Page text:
O gird me with might to that spiritual conflict wherein I am engaged; not only against flesh and blood, but infernal foes, too strong for me to deal with, that through Christ strengthening me, I may go on conquering and to conquer all that withstands Thy glory, and my salvation, till satan be bruised under my feet; that nothing may ever be able to separate me from the love of God, which is in Christ Jesus, my Lord. Amen.
The Virtue of Chastity, Explained and Defended
by Rev. Arthur Devine, 1897
1. Chastity enjoined by the Sixth and Ninth Commandments. The nature of this virtue.
2. The division and excellence of this virtue.
3. Virginity: its nature. How it may be lost and restored.
4. Chastity is a virtue most pleasing to God, proved by many considerations.
5. This virtue need not be confounded with the state of celibacy, or profession of the Evangelical Counsel.
6. Chastity conducive to health, proved by various authorities and extracts.
7. Objections against the practice of chastity answered. The 'wild oats' theory refuted by four considerations.
8. The falsehood that all young men exceed the bounds of morality exposed.
9. An answer to the excuse derived from the example of respectable old men who were once supposed to be immoral.
10. The state of future happiness, and special rewards to be bestowed in heaven on the pure of heart.
1. The Sixth and Ninth Commandments, which forbid luxury and impurity, enjoin chastity. This is the virtue opposed to that vice and all the sins that proceed from it. After treating of the vice and its different species, we have now to consider and explain the virtue and its obligations as enjoined by the moral law of God.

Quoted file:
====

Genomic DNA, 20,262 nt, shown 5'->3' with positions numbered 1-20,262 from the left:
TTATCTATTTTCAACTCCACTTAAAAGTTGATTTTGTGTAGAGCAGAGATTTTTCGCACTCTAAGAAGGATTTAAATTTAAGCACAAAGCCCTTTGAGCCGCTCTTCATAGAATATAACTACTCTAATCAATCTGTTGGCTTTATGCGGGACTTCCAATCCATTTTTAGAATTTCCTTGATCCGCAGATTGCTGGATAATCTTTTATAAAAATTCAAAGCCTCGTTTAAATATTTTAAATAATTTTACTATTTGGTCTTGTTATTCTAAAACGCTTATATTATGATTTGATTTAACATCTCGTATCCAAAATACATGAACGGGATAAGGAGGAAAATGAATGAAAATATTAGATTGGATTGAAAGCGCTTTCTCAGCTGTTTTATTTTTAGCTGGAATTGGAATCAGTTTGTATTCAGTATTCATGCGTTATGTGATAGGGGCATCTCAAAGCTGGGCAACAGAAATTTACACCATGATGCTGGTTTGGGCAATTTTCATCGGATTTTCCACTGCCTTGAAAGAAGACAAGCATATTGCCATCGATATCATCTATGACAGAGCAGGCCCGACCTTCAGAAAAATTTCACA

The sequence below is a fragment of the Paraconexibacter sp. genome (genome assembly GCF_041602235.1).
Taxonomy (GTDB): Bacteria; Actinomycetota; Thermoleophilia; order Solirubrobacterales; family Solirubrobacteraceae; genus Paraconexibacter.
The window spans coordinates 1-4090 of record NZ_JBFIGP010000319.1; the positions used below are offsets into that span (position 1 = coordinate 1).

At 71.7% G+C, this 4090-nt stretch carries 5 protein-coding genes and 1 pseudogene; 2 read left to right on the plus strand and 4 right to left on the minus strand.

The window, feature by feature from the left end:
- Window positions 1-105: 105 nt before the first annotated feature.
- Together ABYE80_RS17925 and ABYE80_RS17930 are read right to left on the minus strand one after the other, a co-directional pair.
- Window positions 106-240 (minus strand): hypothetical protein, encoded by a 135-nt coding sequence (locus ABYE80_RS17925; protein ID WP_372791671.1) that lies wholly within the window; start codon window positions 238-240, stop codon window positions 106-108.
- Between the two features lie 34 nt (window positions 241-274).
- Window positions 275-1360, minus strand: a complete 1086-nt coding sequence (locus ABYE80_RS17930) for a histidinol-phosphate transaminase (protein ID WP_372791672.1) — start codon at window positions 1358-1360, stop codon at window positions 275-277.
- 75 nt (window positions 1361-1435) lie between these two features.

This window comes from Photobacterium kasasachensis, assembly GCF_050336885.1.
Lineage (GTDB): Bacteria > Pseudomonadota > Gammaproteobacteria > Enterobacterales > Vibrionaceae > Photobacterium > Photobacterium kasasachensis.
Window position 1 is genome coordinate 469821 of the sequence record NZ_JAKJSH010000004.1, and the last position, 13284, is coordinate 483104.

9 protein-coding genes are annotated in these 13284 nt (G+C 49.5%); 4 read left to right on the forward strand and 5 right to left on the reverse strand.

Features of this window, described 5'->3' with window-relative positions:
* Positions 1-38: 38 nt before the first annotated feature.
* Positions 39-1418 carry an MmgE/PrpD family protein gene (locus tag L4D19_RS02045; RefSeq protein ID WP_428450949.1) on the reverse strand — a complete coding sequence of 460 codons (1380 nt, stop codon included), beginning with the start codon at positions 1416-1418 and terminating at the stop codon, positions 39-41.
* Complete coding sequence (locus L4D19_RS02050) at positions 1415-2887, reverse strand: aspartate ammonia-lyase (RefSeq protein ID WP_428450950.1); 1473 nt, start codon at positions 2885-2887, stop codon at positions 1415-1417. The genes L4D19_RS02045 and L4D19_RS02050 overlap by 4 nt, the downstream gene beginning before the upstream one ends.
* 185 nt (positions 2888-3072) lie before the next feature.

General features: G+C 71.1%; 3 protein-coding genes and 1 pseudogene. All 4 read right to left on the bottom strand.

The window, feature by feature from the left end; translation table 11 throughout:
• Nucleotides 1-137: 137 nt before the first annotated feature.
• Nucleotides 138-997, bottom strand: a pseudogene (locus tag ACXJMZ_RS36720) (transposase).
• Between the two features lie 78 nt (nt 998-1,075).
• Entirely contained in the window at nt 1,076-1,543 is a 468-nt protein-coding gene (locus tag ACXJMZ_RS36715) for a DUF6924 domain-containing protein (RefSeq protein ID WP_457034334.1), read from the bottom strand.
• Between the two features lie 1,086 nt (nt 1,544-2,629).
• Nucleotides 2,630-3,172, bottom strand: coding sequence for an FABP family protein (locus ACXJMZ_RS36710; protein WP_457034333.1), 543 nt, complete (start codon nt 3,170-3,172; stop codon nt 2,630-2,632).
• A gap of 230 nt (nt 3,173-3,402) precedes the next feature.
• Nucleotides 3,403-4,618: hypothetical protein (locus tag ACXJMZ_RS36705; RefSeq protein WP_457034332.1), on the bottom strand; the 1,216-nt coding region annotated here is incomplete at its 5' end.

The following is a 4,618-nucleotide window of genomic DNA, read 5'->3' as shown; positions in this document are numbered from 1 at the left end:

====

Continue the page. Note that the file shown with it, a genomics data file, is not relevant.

Chastity is a virtue which moderates the sensual appetite and excludes unlawful concupiscence and all impure indulgence of the senses. It is opposed to luxury in all its species, either of thought, word, or deed.
It is a special virtue, because it has a special object of its own, namely, to overcome concupiscence and the impure desires of our nature. The principle of procreation, next to that of self-preservation, is the most powerful within the human breast, and therefore a special virtue is required in order to keep it within lawful bounds. It is a virtue distinct from abstinence, which has for its object the moderation of the appetite for food and drink; and it is contained under the general virtue of temperance, which is the virtue ordained for the moderation of all concupiscence and pleasures, either of the sense of touch or taste.
2. Chastity is divided into conjugal chastity, virginal chastity, and that of widowhood. Conjugal chastity does not imply any greater excellence than abstinence from unlawful pleasures against purity, or against the sanctity of the married state. The chastity of widowhood adds something to common chastity, but does not include all that is perfect in the matter of this virtue, and it is inferior to virginity, which is a special virtue of chastity in its most perfect form.
Virginity is not the most perfect of all virtues, but in its own kind, namely, in the matter of chastity, it is the most excellent, inasmuch as it transcends conjugal chastity and that of widowhood, and therefore it is considered a special ornament, and adds a most attractive beauty to the soul.
The Council of Trent (Sess. XXIV., Can. 10.) has declared it of faith that it is better and more blessed to remain in a state of virginity or celibacy than to get married, and hence we can understand the value of this virtue before God and in the eyes of His Church.